GIRL TALK: You can’t make music without influence. Everything is based on something from the past. Every new piece of music is about recycling ideas, manipulating them, and placing it in a new context. I view the computer or sampler as an instrument. I’m playing it, just like a guitarist plays his/her instrument based on rhythmic patterns, tunings, chord progressions, or tones that have already been established in previous works. Every musician works with appropriated templates. You can be very original with how you manipulate that template on a guitar or on a computer or on any instrument. This dates back to the origins of music itself. With Feed the Animals, there’s no point where it’s an unmanipulated version of source material just playing. At every moment on the album, there are various elements collaged together, pitched adjusted, and signal processed. I’m not trying to present songs that people know; I’m trying to make new music out of elements from songs that people know.
PHAWKER: In your live performances, how faithful are you to the tracks on Feed the Animals and Night Ripper? Are you recreating it live or basically pressing ‘PLAY’?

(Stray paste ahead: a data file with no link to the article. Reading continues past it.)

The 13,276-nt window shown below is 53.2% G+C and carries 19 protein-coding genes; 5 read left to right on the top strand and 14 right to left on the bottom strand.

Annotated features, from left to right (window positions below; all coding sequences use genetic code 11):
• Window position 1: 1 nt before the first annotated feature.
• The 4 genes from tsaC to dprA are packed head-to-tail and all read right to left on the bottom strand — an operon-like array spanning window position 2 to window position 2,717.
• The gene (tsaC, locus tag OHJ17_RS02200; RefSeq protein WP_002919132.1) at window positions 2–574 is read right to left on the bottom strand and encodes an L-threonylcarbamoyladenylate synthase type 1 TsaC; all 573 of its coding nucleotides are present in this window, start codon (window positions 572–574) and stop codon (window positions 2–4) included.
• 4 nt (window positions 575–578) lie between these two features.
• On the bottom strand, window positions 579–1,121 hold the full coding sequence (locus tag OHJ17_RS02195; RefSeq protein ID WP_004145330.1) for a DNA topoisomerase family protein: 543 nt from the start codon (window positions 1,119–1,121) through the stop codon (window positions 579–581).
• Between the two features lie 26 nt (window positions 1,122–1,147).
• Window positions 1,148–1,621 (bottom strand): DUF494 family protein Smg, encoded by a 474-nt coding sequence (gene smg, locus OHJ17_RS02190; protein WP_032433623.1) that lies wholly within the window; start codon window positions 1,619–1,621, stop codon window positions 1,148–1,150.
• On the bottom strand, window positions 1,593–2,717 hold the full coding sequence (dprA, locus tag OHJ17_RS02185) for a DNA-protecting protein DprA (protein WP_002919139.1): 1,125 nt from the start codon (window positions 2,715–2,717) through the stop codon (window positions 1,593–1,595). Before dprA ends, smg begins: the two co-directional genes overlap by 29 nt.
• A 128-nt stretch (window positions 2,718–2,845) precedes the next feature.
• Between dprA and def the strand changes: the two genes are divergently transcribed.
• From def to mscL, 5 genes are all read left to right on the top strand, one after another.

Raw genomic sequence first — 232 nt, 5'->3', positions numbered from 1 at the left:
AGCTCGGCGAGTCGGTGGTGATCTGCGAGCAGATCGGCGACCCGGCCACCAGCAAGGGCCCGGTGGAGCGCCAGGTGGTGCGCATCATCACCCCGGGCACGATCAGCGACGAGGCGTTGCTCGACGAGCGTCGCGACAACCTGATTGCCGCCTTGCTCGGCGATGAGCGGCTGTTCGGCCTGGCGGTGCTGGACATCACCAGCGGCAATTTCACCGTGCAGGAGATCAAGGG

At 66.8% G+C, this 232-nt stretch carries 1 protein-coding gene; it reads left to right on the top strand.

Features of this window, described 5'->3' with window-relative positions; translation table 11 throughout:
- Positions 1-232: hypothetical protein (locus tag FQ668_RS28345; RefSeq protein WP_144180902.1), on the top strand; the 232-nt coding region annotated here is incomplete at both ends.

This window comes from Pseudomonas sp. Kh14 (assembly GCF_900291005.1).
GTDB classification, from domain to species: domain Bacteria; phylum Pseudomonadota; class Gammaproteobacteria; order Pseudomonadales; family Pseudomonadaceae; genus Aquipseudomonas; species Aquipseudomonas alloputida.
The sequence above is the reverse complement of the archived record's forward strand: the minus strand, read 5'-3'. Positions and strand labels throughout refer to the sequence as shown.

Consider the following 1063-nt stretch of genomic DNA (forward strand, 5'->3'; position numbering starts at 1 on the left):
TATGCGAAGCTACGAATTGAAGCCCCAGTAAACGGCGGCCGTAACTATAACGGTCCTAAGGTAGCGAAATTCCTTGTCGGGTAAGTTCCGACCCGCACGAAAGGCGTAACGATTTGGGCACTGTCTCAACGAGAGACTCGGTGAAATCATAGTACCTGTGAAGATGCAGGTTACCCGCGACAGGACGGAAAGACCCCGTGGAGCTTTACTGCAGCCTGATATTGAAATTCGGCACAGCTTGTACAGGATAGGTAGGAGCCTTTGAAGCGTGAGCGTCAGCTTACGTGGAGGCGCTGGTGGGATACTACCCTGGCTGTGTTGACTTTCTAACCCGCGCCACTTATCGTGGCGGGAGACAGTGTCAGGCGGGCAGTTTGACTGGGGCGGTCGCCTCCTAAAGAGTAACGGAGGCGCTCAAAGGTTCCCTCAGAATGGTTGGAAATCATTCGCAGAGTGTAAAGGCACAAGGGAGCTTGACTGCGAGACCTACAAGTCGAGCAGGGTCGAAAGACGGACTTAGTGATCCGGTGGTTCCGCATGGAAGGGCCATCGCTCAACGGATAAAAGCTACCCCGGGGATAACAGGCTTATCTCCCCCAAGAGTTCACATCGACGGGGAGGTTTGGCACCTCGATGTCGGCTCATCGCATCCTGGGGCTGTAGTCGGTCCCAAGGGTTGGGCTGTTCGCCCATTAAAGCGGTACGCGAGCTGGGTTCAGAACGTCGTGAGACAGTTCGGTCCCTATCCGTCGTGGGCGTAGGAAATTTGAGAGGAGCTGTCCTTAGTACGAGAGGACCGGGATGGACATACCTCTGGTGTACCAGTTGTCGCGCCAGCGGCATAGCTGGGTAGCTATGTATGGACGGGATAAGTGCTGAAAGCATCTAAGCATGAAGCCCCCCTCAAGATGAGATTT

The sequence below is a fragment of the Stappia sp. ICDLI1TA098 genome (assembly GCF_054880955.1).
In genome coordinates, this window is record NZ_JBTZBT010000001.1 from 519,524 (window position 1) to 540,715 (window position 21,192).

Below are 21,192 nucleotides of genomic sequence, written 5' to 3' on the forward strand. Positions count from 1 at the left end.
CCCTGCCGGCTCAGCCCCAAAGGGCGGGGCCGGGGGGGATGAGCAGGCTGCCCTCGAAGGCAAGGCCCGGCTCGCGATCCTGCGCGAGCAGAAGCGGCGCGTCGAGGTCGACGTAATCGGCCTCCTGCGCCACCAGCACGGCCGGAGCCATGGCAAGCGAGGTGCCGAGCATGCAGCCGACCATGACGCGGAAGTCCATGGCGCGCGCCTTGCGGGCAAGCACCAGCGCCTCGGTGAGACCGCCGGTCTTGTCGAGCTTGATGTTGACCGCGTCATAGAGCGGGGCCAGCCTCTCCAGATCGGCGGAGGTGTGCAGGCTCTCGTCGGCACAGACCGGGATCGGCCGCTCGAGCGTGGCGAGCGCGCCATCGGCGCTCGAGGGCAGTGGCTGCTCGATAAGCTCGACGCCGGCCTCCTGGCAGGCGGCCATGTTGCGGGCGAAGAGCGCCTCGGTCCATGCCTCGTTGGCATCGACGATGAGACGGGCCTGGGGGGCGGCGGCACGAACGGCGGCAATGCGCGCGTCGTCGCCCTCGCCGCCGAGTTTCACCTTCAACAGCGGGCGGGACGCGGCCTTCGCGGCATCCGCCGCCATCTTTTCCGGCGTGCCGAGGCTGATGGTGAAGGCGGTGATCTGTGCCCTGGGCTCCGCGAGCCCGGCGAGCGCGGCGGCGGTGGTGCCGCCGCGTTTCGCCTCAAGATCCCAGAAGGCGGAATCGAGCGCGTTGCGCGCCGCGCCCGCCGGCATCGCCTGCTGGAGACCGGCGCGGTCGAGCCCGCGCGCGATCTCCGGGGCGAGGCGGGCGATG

GIRL TALK: The live show is constantly evolving. I’m always re-working elements of it. Most of the the material I play live these days is reinterpretations of things from the past mixed in with new material. I like to do new remixes of familiar elements from my albums. At some points, I try to play parts as close to the album material as possible, but that’s not too common.
I use a program called Audiomulch to perform. I use it in a particular way where I’m controlling a bunch of loops. Everything is as isolated as possible. So when you hear just a drum beat, that could be four loops right there: kick drum loop, hi hat loop, snare drum loop, and hand clap loop. I trigger these loops in real time. If I want to take the hand clap out from the beat, I can. Even with the melodies, everything is very isolated. So if you hear the music go from the “Tiny Dancer” piano to “Tiny Dancer” piano with bass to “Tiny Dancer” chorus, those are three separate loops. When those parts transition, it’s me muting one loop and triggering another. Nothing is automated. It’s easy to notice that when I step away from the computer, the same material will constantly loop until I get back to switch it up. At the end of Lollapalooza this year, I jumped in the crowd while with a loop from Journey “Faithfully” playing. I crowd surfed back to the sound board. That took me about eight minutes, and if you check the YouTubes, you can hear that part on loop for the entire duration. It’s basically as live as sound collage can be.
PHAWKER: I know it’s a good city for sports, bars, and music, but after launching your career, why stay in Pittsburgh?
GIRL TALK: It’s the best city in the world with the best people.
PHAWKER: I’m told I can expect the removal of clothing and lots of people dancing on stage at your concerts. What’s the craziest thing anyone’s done on stage with you?
GIRL TALK: People have had sex on stage.
SLEEPYHEADS: Couple takes a break from the dance floor with a well-earned nap, Girl Talk, Starlight Ballroom, Sept. 17th, 2007 [Photo by EVA LIAO]